The body of a bluegill is seldom more than an inch thick. They have a dark olive-green back with dark blue vertical stripes on the sides. The breast of males are bright red-orange with the female being a dull yellow. The chin and lower portion of the gill cover is blue, hence the name bluegill.

Bluegills are at their best when water temperatures range between 50 to 90-degrees.

They will feed on aquatic insects and larvae as well as arthropods and crustaceans. A scrappy fighter, the aggressive behavior of the bluegill is an indicator that the species does not flourish in a body of water because of its intellect.

Spawning appears to be closely related to the full moon phases, with fish moving onto the beds for about five days prior to the full moon and remaining their for a like time thereafter. Fish can still be located after that time on the same spawning beds later on during the secondary spawning activities of the later weeks.

During the spawn, males scrape a depression in the bottom of the body of water. They build nests on sand and gravel bars near shore in about 12 to 40 inches of water. Bluegills prefer less turbid, shallow shorelines around weeds and other cover.

The male guards the nest with vigor. They will strike anything that comes into the area. The action can be so active that bubbles appear on the surface. It is this aggressive action and its predictable occurrence that makes bluegill a good fish for teaching youngsters to fish.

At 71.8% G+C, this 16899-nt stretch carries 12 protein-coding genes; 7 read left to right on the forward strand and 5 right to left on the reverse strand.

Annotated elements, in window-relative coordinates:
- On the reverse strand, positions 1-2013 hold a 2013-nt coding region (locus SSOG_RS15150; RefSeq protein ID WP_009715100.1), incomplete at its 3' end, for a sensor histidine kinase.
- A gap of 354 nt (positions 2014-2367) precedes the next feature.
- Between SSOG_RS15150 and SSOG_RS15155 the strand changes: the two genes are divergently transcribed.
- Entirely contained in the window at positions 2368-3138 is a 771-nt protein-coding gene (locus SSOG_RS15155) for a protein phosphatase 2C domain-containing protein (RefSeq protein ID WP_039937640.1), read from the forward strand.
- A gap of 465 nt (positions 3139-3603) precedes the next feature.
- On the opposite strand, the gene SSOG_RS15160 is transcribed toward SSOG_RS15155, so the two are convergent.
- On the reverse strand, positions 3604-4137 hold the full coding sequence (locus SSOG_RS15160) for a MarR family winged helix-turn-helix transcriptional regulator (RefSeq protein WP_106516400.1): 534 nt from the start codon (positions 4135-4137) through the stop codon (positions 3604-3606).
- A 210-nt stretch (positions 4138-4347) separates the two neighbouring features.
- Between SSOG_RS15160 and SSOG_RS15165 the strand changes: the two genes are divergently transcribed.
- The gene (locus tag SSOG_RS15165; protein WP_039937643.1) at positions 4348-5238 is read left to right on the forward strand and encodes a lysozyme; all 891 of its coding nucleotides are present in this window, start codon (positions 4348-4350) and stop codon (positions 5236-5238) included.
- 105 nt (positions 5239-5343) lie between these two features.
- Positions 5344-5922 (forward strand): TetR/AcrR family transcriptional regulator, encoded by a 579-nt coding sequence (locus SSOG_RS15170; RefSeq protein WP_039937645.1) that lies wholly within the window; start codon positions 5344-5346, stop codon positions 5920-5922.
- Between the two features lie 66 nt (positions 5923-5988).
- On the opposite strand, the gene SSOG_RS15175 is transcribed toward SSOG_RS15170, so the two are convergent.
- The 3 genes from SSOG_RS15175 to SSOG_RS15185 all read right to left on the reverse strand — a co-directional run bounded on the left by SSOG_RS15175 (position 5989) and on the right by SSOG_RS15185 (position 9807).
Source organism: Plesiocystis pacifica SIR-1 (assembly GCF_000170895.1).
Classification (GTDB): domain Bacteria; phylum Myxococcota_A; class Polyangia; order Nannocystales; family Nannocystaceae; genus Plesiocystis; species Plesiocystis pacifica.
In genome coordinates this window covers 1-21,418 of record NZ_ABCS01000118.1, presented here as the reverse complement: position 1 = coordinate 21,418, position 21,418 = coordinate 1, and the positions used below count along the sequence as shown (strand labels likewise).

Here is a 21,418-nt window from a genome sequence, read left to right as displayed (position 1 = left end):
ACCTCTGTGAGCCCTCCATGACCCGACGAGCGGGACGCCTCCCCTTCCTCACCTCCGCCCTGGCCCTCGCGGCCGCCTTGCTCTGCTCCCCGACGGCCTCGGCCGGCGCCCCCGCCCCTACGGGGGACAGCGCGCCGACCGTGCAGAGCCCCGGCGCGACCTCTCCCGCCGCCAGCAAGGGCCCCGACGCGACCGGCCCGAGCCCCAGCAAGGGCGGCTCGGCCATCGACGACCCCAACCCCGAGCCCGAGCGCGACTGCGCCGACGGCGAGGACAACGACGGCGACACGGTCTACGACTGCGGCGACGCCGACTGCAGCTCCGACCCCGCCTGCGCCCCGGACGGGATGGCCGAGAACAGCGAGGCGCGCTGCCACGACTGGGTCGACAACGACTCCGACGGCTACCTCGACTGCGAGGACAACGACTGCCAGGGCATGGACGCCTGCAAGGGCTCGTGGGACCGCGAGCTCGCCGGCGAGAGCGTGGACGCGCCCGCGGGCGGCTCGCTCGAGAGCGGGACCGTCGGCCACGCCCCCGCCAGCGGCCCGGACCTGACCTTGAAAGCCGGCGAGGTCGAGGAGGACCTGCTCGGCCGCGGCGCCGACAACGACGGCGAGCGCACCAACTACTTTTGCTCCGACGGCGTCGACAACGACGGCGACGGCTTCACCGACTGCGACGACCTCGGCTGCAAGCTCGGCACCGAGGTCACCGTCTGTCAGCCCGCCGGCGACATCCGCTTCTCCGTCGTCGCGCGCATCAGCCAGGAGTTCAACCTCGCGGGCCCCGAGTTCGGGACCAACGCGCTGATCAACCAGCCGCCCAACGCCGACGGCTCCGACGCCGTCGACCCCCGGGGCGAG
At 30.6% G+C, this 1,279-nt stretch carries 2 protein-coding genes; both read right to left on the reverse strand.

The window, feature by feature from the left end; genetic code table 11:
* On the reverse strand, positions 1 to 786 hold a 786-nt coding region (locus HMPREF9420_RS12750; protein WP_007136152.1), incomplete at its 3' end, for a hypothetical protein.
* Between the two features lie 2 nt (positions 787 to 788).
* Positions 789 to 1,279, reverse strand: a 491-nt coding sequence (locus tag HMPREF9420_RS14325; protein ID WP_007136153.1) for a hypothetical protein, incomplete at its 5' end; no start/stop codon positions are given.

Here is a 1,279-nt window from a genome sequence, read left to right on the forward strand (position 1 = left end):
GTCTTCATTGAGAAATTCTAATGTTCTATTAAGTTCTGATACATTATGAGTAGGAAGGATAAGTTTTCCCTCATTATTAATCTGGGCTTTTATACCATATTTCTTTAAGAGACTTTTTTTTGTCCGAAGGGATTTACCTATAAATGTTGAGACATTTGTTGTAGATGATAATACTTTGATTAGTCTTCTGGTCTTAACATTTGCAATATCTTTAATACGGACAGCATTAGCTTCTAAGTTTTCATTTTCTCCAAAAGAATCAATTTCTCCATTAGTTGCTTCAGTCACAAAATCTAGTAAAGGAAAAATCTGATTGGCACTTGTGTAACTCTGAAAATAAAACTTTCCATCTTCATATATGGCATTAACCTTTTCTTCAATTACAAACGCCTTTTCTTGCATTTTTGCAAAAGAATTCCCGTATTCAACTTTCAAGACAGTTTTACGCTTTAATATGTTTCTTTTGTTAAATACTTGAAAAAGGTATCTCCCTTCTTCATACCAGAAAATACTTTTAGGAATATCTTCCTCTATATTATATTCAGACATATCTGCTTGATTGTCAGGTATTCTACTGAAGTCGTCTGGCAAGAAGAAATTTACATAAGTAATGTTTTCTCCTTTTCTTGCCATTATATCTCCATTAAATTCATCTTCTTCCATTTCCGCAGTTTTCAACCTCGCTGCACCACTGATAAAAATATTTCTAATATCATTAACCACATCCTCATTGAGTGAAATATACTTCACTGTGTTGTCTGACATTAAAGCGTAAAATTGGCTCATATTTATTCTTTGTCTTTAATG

Bluegills school according to size. Catching small “gills” is easier because they lack experience despite their aggressive behavior. Schools of small bluegills appear near all kinds of structure in shallow water all day. Some good location might be boat docks, overhanging trees, fallen logs and shallow patches of vegetation adjacent to deeper water.

The big bluegills isolate themselves from the small fish and tend to stay in deeper water. They are more selective in what they eat and are less aggressive.   They will cruise the open water feasting on bugs and minnows. Big gills suspend in water of from 10 to 30 feet. They stage near drop-offs along the outside edge of shallow water and in the deep water. They can be located by fan casting.

An often overlooked bluegill location is where open fields extend to the shoreline. The insects from the fields blow into the shallow water of the shoreline. A summer shower will also wash insects and worms into the water at the same location. The big fish learn early to wait there to be first in line for dinner.


%d bloggers like this: